Ethics of organ transplantation

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In bioethics, ethics of organ transplantation refers to the ethical concerns on organ transplantation procedures . Both the source and method of obtaining the organ to transplant are major ethical issues to consider, as well as the notion of distributive justice.


Organ harvesting from live people is one of the most frequently discussed debate topic in organ transplantation. The World Health Organization argues that transplantation promote health, but the notion of “transplantation tourism” has the potential to violate human rights or exploit the poor, to have unintended health consequences, and to provide unequal access to services, all of which ultimately may cause harm. Thus WHO called to ban compensated organ transplanting and asked member states to protect the most vulnerable from transplant tourism and organ trade.[1] However, as disincentives becomes a must, adding incentives back, such as improving life condition for organ donors after donation, becomes difficult.[2]

Regardless of the “gift of life”, in the context of developing countries, this might be coercive. The practice of coercion could be considered exploitative of the poor population, violating basic human rights according to Articles 3 and 4 of the Universal Declaration of Human Rights. For example, in the history of major transplant countries, organs from executed prisoners are used to develop their techniques. This practice was condemned by bioethicists [3] and was gradually abandoned and replaced by donation systems[4]

There is also a powerful opposing view, that trade in organs, if properly and effectively regulated to ensure that the seller is fully informed of all the consequences of donation, is a mutually beneficial transaction between two consenting adults, and that prohibiting it would itself be a violation of Articles 3 and 29 of the Universal Declaration of Human Rights.

Even within developed countries there is concern that enthusiasm for increasing the supply of organs may trample on respect for the right to life. The question is made even more complicated by the fact that the "irreversibly" criterion for legal death cannot be adequately defined and can easily change with changing technology.[5] As controversies on the boundary of life and death grow, the debate on when to end end-of-life care and start organ harvesting ensures.

Controversies also raise on how to assume consent of organ donation for dead people. In practice most countries, have legislation allowing for implied consent, asking people to opt out of organ donation instead of opt in, but allow family refusals.[6]

There are fewer debates on animal sources, as historically laboratory animals have been used to develop organ transplantation technologies for prolonging human life, such as using animal organs in xenotransplantation on human. Nevertheless, animal rights activists have objections on what they see as animal abuse such as organ harvesting in bear farms, and religious groups object what they see as consumption of dirty animals.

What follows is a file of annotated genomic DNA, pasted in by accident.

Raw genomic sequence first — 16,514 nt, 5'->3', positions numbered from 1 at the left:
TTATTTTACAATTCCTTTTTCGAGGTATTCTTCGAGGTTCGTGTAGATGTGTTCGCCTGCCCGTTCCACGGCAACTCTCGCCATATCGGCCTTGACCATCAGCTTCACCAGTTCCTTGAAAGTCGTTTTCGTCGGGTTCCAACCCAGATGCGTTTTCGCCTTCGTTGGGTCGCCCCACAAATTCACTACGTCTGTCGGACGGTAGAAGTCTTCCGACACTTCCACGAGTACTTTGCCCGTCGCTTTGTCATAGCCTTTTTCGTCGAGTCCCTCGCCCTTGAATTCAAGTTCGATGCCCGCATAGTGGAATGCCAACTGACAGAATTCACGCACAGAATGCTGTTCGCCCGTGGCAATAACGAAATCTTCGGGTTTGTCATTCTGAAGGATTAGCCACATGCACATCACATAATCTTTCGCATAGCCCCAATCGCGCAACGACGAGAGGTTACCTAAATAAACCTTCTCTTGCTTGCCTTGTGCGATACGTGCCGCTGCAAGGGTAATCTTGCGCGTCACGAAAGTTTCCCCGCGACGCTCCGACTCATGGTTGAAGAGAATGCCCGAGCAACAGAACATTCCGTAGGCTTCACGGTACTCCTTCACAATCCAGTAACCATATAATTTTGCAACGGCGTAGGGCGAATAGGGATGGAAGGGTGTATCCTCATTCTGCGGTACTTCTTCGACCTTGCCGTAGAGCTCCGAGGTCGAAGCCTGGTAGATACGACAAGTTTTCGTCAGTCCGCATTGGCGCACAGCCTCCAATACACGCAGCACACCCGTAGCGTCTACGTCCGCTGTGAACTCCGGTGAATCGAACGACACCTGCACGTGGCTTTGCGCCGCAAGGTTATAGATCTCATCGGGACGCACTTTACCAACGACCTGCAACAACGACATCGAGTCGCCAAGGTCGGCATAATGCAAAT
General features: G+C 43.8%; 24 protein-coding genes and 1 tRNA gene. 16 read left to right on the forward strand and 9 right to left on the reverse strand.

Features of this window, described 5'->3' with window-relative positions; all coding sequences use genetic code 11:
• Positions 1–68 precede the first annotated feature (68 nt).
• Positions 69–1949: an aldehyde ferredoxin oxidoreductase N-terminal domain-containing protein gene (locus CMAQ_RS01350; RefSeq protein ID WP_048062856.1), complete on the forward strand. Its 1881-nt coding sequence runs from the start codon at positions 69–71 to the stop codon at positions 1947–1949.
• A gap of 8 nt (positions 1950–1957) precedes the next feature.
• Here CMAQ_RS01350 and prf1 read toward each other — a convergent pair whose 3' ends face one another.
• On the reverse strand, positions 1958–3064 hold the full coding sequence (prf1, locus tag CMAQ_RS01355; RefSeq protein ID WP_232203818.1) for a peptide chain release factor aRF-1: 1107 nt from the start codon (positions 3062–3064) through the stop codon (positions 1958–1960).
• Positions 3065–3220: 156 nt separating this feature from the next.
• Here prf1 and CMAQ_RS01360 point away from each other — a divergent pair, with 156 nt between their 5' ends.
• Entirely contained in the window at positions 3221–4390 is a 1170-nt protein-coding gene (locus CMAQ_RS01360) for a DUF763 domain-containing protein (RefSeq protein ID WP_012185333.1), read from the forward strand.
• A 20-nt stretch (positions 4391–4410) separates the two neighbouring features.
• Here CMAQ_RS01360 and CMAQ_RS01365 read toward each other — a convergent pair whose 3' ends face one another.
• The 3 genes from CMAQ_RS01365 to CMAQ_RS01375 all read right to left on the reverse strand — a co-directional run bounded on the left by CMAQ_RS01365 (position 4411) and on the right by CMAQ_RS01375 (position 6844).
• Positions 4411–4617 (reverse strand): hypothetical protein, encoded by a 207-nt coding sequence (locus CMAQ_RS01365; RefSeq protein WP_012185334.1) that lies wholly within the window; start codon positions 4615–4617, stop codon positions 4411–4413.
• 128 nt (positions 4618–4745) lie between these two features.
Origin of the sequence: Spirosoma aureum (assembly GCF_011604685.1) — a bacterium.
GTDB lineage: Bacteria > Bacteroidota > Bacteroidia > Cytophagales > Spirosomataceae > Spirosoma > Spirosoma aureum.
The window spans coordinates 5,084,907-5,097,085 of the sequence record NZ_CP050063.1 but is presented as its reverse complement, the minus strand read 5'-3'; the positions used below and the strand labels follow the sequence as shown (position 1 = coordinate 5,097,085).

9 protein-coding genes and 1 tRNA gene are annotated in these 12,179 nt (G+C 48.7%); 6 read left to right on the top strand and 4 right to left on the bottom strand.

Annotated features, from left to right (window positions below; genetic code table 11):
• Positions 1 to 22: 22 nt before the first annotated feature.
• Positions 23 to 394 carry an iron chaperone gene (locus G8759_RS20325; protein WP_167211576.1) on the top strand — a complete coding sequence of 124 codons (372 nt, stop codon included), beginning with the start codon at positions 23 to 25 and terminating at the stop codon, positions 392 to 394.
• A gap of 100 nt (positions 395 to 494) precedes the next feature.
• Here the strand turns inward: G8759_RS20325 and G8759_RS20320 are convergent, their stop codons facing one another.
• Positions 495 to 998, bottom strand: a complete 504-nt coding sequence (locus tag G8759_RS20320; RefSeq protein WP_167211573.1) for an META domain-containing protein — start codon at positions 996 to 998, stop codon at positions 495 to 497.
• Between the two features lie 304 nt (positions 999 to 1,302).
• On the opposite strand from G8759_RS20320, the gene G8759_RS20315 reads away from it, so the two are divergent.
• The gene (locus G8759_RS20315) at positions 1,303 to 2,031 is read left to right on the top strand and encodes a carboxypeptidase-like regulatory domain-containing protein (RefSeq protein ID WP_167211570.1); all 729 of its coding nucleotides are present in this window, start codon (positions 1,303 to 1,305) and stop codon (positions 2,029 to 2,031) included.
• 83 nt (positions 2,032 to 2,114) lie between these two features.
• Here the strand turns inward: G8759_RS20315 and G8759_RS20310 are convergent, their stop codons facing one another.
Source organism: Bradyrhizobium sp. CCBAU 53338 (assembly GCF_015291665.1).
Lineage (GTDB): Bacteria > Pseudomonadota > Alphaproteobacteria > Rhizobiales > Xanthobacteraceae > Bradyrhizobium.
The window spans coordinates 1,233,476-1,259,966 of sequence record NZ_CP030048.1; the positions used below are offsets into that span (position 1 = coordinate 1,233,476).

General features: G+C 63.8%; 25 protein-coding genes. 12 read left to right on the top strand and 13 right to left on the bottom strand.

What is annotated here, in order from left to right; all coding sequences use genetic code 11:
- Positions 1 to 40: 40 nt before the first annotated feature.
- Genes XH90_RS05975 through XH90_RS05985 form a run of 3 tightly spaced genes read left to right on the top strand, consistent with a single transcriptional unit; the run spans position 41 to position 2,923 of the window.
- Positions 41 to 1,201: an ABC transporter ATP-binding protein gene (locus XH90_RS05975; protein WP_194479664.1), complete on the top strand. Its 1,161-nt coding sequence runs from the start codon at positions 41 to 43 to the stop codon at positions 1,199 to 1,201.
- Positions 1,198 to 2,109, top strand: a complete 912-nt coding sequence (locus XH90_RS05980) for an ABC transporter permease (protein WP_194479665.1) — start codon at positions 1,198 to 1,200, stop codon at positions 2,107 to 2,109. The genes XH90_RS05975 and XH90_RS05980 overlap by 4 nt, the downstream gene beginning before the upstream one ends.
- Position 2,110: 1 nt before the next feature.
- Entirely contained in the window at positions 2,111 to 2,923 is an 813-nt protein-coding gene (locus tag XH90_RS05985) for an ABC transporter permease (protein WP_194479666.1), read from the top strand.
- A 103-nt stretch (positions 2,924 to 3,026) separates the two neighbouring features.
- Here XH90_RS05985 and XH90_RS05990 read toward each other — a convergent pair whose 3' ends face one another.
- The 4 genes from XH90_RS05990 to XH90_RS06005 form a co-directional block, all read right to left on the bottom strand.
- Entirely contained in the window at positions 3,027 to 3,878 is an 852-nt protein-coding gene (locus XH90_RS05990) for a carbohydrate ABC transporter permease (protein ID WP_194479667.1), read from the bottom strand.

Organs from artificial origin like stem cells, is a prospect that researchers hope to use one day. However many of such researches are crictised based on the use of human embryo.


The shortage of organ donors and the growing waiting list of patients leads to many social issues, such as distribution. In 1994, E. H. Kluge objects the equal access principle based on his argument that people whose need are uncontrollable should be preferred over people who choose a poor lifestyle[7] The donor matching which is supposed to maximize the number of life-years gained is also subject to debate, as people value their organ and the rest of their lives differently.[8] In practice, organ and tissue banks often choose patients in a way that maximize their revenue, those “altruistic” clinics may not have the necessary income to fund research and development to improve quality and availability of care[9]


  1. ^ [Bulletin of the World Health Organization, by World Health Organization, Volume 85, Number 1, January 2007, 1-84 [1]
  2. ^ Organ trafficking and transplantation pose new challenges, Bulletin of the World Health Organization, Volume 82, Number 9, September 2004, 639-718
  3. ^ Hillman H. Harvesting organs from recently executed prisoners: Practice must be stopped. British Medical Journal, 2001; 323(7323):1254.
  4. ^ New era for organ donation and transplant in China, by World Health Organization, Volume 90, Number 11, November 2012, 793-868 [2]
  5. ^ Whetstine L, Streat S, Darwin M, Crippen D. (2005). "Pro/con ethics debate: When is dead really dead?". Critical Care (London, England) 9 (6): 538–42. doi:10.1186/cc3894. PMC 1414041. PMID 16356234. 
  6. ^ Keeping kidneys, Bulletin of the World Health Organization, Volume 90, Number 10, October 2012, 713-792 [3]
  7. ^ Drawing the ethical line between organ transplantation and lifestyle abuse. E H Kluge, CMAJ. 1994 March 1; 150(5): 745–746.
  8. ^ Take My Kidney, Please
  9. ^ Bulletin of the World Health Organization 2010;88:870-872. doi: 10.2471/BLT.09.074542 [4]

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